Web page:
Anti-PKB alpha polyclonal antibody (CABT-BL6345)


Host Species
Antibody Isotype
Species Reactivity
human PKB alpha (residues 1-147) [6His-tagged]


Application Notes
IP: Use 10 µg/mg of cell extract
*Suggested working dilutions are given as a guide only. It is recommended that the user titrates the product for use in their own experiment using appropriate negative and positive controls.


Alternative Names
AKT1; v-akt murine thymoma viral oncogene homolog 1; RAC-alpha serine/threonine-protein kinase; AKT; PKB; PRKBA
Entrez Gene ID
UniProt ID


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We offer labeled antibodies using our catalogue antibody products and a broad range of intensely fluorescent dyes and labels including HRP, biotin, ALP, Alexa Fluor® dyes, DyLight® Fluor dyes, R-phycoerythrin (R-PE), at scales from less than 100 μg up to 1 g of IgG antibody. Learn More

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Histopathological evaluation of minor salivary gland papillary-cystic tumours: focus on genetic alterations in sialadenoma papilliferum and intraductal papillary mucinous neoplasm


Authors: Nakaguro, Masato; Urano, Makoto; Ogawa, Ikuko; Hirai, Hideaki; Yamamoto, Yoshinari; Yamaguchi, Hiroshi; Tanigawa, Maki; Matsubayashi, Jun; Hirano, Hiroshi; Shibahara, Junji; Tada, Yuichiro; Tsuzuki, Toyonori; Okada, Yasuo; Sato, Yuichiro; Ikeda, Kenichiro; Sukeda, Aoi; Honda, Yumi; Mikami, Yoshiki; Nagao, Toshitaka

Aims Minor salivary gland tumours showing a predominant papillary-cystic structure are rare, and constitute a mixture of various types of neoplasm; thus, the histopathological assessment of these tumours poses a significant diagnostic challenge. We aimed to delineate the histological characteristics of these tumours and further mutational aspects with a particular focus on sialadenoma papilliferum (SP) and intraductal papillary mucinous neoplasm (IPMN). Methods and results We retrieved 28 papillary-cystic tumours of the minor salivary glands, and performed histological re-evaluation and mutation analyses of several key oncogenes. The histological classifications were as follows: SP (n = 10), SP-like intraductal papillary tumour (SP-IPT) (n = 2), IPMN (n = 9), intraductal papilloma, cystadenoma, and cystadenocarcinoma (two, three and two respectively). Whereas SP typically consisted of a combination of exophytic squamous epithelium and endophytic intraductal papillary infoldings, SP-IPT lacked the exophytic component. SP and SP-IPT frequently harboured BRAF V600E mutations (75.0%), which were identified in both squamous and ductal components. IPMN was characterised by a well-demarcated cystic lesion filled exclusively with a papillary proliferation of mucinous cells and a high rate of AKT1 E17K mutations (88.9%). Intraductal papillomas were unilocular cystic lesions with intraluminal papillary growth of bland columnar cells. In contrast, both cystadenomas and cystadenocarcinomas showed a multicystic appearance with a papillary configuration. Cystadenocarcinomas invaded the surrounding tissue and were composed of markedly atypical tumour cells. Conclusion The appropriate interpretation of histological findings and specific genetic alterations (e.g. BRAF V600E and AKT1 E17K in SP and IPMN) would be useful for the correct diagnosis of minor salivary gland papillary-cystic tumours.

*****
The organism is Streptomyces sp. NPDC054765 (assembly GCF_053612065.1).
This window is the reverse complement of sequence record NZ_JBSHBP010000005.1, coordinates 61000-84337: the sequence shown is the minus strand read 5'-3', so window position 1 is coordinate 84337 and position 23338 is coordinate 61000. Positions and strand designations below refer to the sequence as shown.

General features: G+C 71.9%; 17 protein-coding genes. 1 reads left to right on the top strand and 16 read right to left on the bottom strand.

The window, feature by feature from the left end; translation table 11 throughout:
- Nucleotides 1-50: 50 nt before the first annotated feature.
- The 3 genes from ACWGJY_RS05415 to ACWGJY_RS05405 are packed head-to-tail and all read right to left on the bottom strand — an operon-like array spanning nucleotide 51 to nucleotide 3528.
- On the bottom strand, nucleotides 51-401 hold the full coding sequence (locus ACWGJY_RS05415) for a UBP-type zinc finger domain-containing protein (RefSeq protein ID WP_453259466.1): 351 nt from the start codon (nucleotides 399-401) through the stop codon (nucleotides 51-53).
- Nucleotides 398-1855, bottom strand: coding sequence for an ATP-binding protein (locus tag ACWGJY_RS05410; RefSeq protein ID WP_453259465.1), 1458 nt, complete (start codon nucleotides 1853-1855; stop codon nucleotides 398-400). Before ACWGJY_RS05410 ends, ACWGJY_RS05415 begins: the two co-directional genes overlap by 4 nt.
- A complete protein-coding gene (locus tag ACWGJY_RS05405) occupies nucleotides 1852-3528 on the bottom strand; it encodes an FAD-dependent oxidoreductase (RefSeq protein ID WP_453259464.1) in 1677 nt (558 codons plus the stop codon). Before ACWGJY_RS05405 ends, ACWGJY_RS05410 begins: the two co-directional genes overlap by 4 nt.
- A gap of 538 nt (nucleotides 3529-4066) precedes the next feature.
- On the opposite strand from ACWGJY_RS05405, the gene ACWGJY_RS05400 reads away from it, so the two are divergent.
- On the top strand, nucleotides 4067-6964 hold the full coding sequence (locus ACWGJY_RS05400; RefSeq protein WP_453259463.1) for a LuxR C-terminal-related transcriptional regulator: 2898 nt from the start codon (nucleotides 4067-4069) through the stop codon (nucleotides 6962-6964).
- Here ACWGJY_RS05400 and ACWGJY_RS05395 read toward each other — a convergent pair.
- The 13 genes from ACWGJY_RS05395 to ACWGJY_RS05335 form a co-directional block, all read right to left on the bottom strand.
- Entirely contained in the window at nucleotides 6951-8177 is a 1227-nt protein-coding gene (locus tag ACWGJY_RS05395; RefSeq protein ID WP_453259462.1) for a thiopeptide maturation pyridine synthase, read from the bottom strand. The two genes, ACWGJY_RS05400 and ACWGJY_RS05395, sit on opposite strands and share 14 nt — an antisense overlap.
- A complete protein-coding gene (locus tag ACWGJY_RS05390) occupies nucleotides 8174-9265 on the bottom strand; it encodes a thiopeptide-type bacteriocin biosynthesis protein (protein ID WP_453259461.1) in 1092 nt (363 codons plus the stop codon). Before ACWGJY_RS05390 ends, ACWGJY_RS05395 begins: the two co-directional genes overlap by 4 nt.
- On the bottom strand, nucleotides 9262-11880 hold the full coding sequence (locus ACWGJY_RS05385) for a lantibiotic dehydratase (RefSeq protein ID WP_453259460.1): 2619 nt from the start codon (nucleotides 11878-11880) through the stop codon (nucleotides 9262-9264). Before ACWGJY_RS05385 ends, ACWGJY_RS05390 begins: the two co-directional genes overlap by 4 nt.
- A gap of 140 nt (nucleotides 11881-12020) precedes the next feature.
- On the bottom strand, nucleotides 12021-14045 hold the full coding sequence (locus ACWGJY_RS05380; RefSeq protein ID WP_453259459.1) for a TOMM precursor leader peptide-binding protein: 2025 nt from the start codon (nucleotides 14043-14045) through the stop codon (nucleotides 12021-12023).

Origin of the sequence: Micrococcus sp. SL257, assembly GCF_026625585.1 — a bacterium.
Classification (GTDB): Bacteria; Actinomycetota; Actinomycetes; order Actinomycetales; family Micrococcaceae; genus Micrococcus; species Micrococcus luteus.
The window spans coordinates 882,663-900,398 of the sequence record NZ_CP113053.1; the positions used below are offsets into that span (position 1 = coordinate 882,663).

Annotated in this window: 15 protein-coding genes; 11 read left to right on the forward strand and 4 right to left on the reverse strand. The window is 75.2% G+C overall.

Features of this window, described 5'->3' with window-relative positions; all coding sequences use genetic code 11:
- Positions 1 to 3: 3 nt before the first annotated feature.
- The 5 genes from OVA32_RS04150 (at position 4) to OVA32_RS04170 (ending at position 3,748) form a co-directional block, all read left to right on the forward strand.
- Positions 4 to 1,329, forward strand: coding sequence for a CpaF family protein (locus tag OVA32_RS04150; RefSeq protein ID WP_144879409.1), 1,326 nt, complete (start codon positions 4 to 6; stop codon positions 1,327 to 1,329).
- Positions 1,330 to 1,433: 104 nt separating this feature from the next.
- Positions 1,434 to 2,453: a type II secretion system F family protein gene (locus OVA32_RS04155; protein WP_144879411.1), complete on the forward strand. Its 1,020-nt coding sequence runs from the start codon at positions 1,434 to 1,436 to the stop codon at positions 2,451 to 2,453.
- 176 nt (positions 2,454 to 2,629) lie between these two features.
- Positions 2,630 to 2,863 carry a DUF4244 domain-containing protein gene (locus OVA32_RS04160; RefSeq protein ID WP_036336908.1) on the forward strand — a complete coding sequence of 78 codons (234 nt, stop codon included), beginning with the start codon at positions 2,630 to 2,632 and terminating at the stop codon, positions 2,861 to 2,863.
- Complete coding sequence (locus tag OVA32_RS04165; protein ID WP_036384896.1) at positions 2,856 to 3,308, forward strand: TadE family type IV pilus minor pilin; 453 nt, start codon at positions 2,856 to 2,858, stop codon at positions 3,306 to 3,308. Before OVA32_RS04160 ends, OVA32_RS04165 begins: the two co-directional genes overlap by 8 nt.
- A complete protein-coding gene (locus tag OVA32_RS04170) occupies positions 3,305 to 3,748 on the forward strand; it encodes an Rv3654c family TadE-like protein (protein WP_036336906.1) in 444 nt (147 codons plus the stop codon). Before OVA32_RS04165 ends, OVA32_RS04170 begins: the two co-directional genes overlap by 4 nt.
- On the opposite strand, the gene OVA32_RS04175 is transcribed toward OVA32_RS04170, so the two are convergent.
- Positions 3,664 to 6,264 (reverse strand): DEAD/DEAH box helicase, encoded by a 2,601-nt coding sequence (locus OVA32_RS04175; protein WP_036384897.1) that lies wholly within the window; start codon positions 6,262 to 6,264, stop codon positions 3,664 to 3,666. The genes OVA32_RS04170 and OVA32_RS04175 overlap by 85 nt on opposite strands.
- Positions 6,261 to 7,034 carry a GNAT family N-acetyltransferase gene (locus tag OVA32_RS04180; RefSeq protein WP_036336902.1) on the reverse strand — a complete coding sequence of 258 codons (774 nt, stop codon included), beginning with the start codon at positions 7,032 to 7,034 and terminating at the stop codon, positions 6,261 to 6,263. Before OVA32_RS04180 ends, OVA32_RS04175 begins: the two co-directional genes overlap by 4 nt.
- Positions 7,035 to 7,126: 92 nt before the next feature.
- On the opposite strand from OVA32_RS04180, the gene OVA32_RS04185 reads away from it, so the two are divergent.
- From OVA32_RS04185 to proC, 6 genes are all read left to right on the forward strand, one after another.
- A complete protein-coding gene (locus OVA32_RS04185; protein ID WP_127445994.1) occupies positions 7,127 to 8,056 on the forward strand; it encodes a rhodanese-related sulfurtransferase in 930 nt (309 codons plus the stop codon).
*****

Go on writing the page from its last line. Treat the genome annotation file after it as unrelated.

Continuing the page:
Altered expression of some miRNAs and their target genes following mesenchymal stem cell treatment in busulfan-induced azoospermic rats


Authors: Badawy, Abdelnaser A.; El-Magd, Mohammed A.; AlSadrah, Sana A.; Alruwaili, Mohammed M.

Studies have recently demonstrated that mesenchymal stem cells (MSCs) have therapeutic capabilities on many diseases and this effect is mainly mediated by miRNAs. However, the actual mechanism of MSCs paracrine effect on testis to improve male fertility is still elusive. Herein, we evaluated the altered expression of some spermatogenesis-related miRNAs and their target genes following transplantation of bone marrow (BM)-derived MSCs into testes of busulfan-induced azoospermic rats using real time PCR. Transplantation of MSCs improved fertility of azoospermic rats as revealed by enhanced serum levels of testosterone and estradiol, and upregulated expression of germ cell-specific genes. Azo rats injected with MSCs also exhibited a significant downregulated expression of miRNA-19b, miRNA-100, miRNA-141, miRNA-146a, miRNA-429, and let-7a and a significant upregulated expression of miRNA-21, miRNA-34b, miRNA-34c, miRNA-122, miRNA-449a, miRNA-449b, and miRNA-449c in the testis as compared to Azo rats injected with phosphate buffer saline. Transplantation of MSCs was also accompanied with restoration of the disrupted expression of Ccndl, E2F1, Myc, and PLCXD3 (target genes for miRNA-34 and miRNA-449 clusters) and ERa and AKT1 (target genes for miRNA-100 and let-7a) to level comparable to that of the fertile group. Upon these data, we infer that BM-MSCs can improve fertility of azoospermic rats and this effect was followed by altered expression of some spermatogenesis-related miRNAs and their target genes. These findings provide MSCs as a promising and effective cell-based therapeutic method for azoospermic patients, but further investigations are required before clinical application.

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